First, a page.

I WAS astounded by the attack on the public protector by religious leaders affiliated to African indigenous churches for exposing the rot and corruption in the SABC.
The church in the past used to be the voice of reason and stood for the poor against the immorality of the previous apartheid regime.
Post-1994 the voices of religious leaders diminished and were absorbed by the institution of government.
The vitriol against the office of the public protector is not challenging the merit of Thuli Madonsela’s findings of corruption within SABC, but the manner in which the public protector exposed the rot under the stewardship of its chief operating officer, Hlaudi Motsoeneng.
The unfortunate part of the whole fracas is the fact that the attack comes from people who are supposed to give moral guidance to the society.
This role of the church is to stand for the poor when their resources are embezzled by the likes of Motsoeneng. Instead of commending the sterling work of the public protector’s office in combating corruption in public institutions, they are taking the sides of those who have been found to be corrupt by the findings of the public protector.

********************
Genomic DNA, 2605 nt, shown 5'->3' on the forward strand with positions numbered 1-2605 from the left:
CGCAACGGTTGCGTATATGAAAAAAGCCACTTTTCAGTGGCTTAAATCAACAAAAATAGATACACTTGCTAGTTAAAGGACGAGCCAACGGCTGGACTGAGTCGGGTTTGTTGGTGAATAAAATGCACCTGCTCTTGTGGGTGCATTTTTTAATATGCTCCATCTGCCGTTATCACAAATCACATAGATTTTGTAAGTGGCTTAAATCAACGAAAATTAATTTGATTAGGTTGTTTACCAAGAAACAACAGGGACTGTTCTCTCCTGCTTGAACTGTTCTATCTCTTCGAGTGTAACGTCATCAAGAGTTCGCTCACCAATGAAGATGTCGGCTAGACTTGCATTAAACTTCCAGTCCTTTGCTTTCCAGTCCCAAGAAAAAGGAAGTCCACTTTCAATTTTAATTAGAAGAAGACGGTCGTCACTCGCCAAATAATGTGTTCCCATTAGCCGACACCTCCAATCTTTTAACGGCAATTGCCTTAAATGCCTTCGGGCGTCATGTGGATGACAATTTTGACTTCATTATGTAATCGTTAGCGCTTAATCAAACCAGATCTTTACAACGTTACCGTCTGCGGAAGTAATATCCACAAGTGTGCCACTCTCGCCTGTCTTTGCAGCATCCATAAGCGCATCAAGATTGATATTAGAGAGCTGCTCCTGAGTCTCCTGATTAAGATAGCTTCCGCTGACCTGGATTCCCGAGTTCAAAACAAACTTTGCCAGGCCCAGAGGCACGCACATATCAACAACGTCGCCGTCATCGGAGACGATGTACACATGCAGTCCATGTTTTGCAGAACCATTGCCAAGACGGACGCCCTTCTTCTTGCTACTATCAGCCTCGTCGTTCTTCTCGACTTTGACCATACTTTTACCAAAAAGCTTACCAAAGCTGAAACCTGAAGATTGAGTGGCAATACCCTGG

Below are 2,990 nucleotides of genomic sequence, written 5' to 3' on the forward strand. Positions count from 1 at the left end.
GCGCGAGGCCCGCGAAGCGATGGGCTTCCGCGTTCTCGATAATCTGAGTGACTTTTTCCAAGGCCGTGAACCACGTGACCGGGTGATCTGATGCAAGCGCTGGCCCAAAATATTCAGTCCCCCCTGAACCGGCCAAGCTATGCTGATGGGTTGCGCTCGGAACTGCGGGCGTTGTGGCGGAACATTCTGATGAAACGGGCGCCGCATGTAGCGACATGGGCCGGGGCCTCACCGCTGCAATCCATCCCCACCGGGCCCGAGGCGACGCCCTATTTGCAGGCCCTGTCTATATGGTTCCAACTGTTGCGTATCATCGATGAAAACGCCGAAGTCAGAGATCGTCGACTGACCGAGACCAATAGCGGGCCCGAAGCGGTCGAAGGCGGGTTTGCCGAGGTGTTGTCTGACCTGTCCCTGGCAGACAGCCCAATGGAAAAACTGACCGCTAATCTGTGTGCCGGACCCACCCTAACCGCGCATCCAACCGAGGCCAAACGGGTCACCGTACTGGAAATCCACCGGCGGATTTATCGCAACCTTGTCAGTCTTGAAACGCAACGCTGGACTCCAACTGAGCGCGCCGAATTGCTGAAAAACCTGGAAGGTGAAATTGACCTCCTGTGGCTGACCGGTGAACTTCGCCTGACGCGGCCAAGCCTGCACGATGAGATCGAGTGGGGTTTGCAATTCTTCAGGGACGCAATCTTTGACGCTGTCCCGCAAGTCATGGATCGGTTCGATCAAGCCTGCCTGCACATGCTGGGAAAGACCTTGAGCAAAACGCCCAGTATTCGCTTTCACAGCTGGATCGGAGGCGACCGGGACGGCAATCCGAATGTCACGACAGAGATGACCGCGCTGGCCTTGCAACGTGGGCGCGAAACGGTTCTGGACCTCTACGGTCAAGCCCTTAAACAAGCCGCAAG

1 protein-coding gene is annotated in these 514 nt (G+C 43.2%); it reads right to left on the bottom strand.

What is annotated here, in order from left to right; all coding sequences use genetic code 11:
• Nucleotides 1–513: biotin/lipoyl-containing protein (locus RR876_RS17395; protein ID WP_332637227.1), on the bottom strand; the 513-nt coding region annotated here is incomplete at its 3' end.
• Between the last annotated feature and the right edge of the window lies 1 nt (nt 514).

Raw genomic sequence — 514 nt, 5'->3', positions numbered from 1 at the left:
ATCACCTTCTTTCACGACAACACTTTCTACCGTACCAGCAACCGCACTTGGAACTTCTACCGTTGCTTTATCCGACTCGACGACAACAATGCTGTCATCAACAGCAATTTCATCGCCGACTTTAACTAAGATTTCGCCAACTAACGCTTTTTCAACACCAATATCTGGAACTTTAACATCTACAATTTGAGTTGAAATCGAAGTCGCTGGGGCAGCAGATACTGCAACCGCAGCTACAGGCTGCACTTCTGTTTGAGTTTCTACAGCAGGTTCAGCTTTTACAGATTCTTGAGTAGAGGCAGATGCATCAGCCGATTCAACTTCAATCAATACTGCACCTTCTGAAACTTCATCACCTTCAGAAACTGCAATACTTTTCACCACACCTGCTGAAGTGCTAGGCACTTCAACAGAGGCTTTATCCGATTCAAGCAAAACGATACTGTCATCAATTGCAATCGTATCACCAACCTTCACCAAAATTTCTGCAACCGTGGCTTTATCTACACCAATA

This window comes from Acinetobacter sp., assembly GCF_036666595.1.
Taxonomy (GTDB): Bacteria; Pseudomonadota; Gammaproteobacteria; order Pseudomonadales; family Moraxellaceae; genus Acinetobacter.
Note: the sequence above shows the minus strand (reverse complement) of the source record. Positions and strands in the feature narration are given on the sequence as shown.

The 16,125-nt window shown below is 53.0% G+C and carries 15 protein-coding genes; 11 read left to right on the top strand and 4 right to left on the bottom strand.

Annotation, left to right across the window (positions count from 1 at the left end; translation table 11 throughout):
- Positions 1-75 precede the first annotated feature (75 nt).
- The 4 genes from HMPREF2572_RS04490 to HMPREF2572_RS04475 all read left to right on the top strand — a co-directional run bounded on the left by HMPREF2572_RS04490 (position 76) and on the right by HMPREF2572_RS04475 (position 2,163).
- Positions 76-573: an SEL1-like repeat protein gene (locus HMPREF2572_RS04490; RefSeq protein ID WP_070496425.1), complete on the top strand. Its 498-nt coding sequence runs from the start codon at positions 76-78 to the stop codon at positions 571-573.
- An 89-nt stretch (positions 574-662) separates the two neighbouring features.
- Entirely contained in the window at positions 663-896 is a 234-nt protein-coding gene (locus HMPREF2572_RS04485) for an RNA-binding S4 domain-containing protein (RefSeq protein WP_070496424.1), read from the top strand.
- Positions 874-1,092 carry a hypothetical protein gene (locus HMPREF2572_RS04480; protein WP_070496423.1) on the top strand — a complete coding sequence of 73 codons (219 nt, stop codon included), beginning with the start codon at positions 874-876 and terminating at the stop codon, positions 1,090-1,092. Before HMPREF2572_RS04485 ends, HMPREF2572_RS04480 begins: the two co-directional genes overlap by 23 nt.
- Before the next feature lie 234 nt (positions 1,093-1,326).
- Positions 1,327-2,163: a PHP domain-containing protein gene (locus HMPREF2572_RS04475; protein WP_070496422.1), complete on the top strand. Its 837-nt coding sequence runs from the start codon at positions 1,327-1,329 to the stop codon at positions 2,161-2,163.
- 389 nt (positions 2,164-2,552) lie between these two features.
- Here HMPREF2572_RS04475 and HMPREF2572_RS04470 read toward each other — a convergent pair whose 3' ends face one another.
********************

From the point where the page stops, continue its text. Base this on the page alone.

The worst part is they are planning to hold a march to the offices of the public protector. The working class communities are on their own protesting for service delivery daily, because of corrupt and incompetent bureaucrats who are misusing public funds.
We do not hear urgent protests from these African religious churches against the action of these government officials. This action of these religious leaders clearly illustrates that the church is slowly losing the status of being the moral compass.
Through their response to the findings on the crisis at the SABC, these religious leaders are joining the chorus prevalent in government circles of discrediting the office of the public protector’s fight against corruption.
Mkhuseli Mtsila, Zwide, Port Elizabeth